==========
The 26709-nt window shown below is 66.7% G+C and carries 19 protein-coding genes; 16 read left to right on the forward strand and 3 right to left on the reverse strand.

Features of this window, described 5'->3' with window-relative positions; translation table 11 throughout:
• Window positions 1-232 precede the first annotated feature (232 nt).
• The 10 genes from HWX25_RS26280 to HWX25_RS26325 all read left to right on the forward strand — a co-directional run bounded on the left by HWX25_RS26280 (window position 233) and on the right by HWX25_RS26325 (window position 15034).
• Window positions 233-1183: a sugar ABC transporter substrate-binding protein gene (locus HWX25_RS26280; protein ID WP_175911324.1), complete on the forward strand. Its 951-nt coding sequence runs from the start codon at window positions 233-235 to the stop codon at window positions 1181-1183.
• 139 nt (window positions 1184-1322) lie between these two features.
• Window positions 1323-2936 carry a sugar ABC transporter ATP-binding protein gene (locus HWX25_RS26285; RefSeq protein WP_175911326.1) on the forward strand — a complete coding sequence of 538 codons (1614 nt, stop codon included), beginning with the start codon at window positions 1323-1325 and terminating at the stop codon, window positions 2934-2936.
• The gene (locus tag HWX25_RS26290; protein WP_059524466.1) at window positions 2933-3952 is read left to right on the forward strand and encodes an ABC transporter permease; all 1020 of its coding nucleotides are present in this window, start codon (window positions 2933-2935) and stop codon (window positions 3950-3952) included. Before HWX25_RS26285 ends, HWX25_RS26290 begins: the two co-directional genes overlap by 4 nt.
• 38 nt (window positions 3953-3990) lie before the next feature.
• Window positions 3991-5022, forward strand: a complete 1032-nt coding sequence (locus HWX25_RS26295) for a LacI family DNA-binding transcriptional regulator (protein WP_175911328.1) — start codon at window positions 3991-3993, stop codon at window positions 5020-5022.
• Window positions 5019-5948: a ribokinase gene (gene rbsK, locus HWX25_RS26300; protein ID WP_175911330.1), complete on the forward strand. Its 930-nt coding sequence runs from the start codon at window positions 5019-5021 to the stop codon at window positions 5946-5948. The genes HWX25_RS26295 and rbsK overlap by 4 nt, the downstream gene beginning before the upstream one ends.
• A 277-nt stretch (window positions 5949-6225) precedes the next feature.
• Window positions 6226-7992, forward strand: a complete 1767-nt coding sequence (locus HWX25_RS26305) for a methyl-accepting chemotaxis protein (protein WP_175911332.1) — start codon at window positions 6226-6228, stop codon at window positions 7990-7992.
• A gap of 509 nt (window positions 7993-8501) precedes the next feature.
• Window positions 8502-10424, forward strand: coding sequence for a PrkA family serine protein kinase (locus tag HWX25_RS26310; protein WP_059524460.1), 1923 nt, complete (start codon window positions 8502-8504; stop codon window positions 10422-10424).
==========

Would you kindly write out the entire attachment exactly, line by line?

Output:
The 26709-nt window shown below is 66.7% G+C and carries 19 protein-coding genes; 16 read left to right on the forward strand and 3 right to left on the reverse strand.

Features of this window, described 5'->3' with window-relative positions; translation table 11 throughout:
• Window positions 1-232 precede the first annotated feature (232 nt).
• The 10 genes from HWX25_RS26280 to HWX25_RS26325 all read left to right on the forward strand — a co-directional run bounded on the left by HWX25_RS26280 (window position 233) and on the right by HWX25_RS26325 (window position 15034).
• Window positions 233-1183: a sugar ABC transporter substrate-binding protein gene (locus HWX25_RS26280; protein ID WP_175911324.1), complete on the forward strand. Its 951-nt coding sequence runs from the start codon at window positions 233-235 to the stop codon at window positions 1181-1183.
• 139 nt (window positions 1184-1322) lie between these two features.
• Window positions 1323-2936 carry a sugar ABC transporter ATP-binding protein gene (locus HWX25_RS26285; RefSeq protein WP_175911326.1) on the forward strand — a complete coding sequence of 538 codons (1614 nt, stop codon included), beginning with the start codon at window positions 1323-1325 and terminating at the stop codon, window positions 2934-2936.
• The gene (locus tag HWX25_RS26290; protein WP_059524466.1) at window positions 2933-3952 is read left to right on the forward strand and encodes an ABC transporter permease; all 1020 of its coding nucleotides are present in this window, start codon (window positions 2933-2935) and stop codon (window positions 3950-3952) included. Before HWX25_RS26285 ends, HWX25_RS26290 begins: the two co-directional genes overlap by 4 nt.
• 38 nt (window positions 3953-3990) lie before the next feature.
• Window positions 3991-5022, forward strand: a complete 1032-nt coding sequence (locus HWX25_RS26295) for a LacI family DNA-binding transcriptional regulator (protein WP_175911328.1) — start codon at window positions 3991-3993, stop codon at window positions 5020-5022.
• Window positions 5019-5948: a ribokinase gene (gene rbsK, locus HWX25_RS26300; protein ID WP_175911330.1), complete on the forward strand. Its 930-nt coding sequence runs from the start codon at window positions 5019-5021 to the stop codon at window positions 5946-5948. The genes HWX25_RS26295 and rbsK overlap by 4 nt, the downstream gene beginning before the upstream one ends.
• A 277-nt stretch (window positions 5949-6225) precedes the next feature.
• Window positions 6226-7992, forward strand: a complete 1767-nt coding sequence (locus HWX25_RS26305) for a methyl-accepting chemotaxis protein (protein WP_175911332.1) — start codon at window positions 6226-6228, stop codon at window positions 7990-7992.
• A gap of 509 nt (window positions 7993-8501) precedes the next feature.
• Window positions 8502-10424, forward strand: coding sequence for a PrkA family serine protein kinase (locus tag HWX25_RS26310; protein WP_059524460.1), 1923 nt, complete (start codon window positions 8502-8504; stop codon window positions 10422-10424).